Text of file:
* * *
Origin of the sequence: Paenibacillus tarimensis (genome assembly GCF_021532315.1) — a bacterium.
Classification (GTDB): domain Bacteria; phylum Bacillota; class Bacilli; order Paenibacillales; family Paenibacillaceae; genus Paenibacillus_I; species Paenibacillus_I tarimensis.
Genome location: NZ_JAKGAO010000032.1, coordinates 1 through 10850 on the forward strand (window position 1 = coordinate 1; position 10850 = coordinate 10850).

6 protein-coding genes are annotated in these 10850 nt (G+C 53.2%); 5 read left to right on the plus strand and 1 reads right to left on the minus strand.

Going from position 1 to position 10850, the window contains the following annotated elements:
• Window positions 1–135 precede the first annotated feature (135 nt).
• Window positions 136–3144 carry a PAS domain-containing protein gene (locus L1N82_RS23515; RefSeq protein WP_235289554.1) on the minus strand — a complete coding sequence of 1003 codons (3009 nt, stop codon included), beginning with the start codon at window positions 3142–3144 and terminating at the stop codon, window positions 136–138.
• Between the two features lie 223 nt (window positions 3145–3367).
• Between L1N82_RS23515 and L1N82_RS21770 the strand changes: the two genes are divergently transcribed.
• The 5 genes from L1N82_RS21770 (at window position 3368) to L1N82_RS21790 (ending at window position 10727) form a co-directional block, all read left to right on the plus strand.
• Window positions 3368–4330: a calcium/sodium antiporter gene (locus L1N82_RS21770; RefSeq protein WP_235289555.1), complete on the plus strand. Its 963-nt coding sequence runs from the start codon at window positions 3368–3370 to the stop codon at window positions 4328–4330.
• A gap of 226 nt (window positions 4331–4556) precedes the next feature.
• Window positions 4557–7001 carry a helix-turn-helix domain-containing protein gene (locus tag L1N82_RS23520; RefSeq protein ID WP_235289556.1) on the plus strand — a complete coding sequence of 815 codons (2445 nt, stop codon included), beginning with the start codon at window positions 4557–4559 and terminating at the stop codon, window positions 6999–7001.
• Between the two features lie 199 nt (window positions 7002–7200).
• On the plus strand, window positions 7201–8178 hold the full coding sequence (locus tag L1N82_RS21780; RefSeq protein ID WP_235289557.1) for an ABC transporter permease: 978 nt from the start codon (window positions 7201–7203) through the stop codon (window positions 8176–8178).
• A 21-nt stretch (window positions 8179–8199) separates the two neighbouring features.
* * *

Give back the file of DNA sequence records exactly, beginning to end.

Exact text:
Origin of the sequence: Paenibacillus tarimensis (genome assembly GCF_021532315.1) — a bacterium.
Classification (GTDB): domain Bacteria; phylum Bacillota; class Bacilli; order Paenibacillales; family Paenibacillaceae; genus Paenibacillus_I; species Paenibacillus_I tarimensis.
Genome location: NZ_JAKGAO010000032.1, coordinates 1 through 10850 on the forward strand (window position 1 = coordinate 1; position 10850 = coordinate 10850).

6 protein-coding genes are annotated in these 10850 nt (G+C 53.2%); 5 read left to right on the plus strand and 1 reads right to left on the minus strand.

Going from position 1 to position 10850, the window contains the following annotated elements:
• Window positions 1–135 precede the first annotated feature (135 nt).
• Window positions 136–3144 carry a PAS domain-containing protein gene (locus L1N82_RS23515; RefSeq protein WP_235289554.1) on the minus strand — a complete coding sequence of 1003 codons (3009 nt, stop codon included), beginning with the start codon at window positions 3142–3144 and terminating at the stop codon, window positions 136–138.
• Between the two features lie 223 nt (window positions 3145–3367).
• Between L1N82_RS23515 and L1N82_RS21770 the strand changes: the two genes are divergently transcribed.
• The 5 genes from L1N82_RS21770 (at window position 3368) to L1N82_RS21790 (ending at window position 10727) form a co-directional block, all read left to right on the plus strand.
• Window positions 3368–4330: a calcium/sodium antiporter gene (locus L1N82_RS21770; RefSeq protein WP_235289555.1), complete on the plus strand. Its 963-nt coding sequence runs from the start codon at window positions 3368–3370 to the stop codon at window positions 4328–4330.
• A gap of 226 nt (window positions 4331–4556) precedes the next feature.
• Window positions 4557–7001 carry a helix-turn-helix domain-containing protein gene (locus tag L1N82_RS23520; RefSeq protein ID WP_235289556.1) on the plus strand — a complete coding sequence of 815 codons (2445 nt, stop codon included), beginning with the start codon at window positions 4557–4559 and terminating at the stop codon, window positions 6999–7001.
• Between the two features lie 199 nt (window positions 7002–7200).
• On the plus strand, window positions 7201–8178 hold the full coding sequence (locus tag L1N82_RS21780; RefSeq protein ID WP_235289557.1) for an ABC transporter permease: 978 nt from the start codon (window positions 7201–7203) through the stop codon (window positions 8176–8178).
• A 21-nt stretch (window positions 8179–8199) separates the two neighbouring features.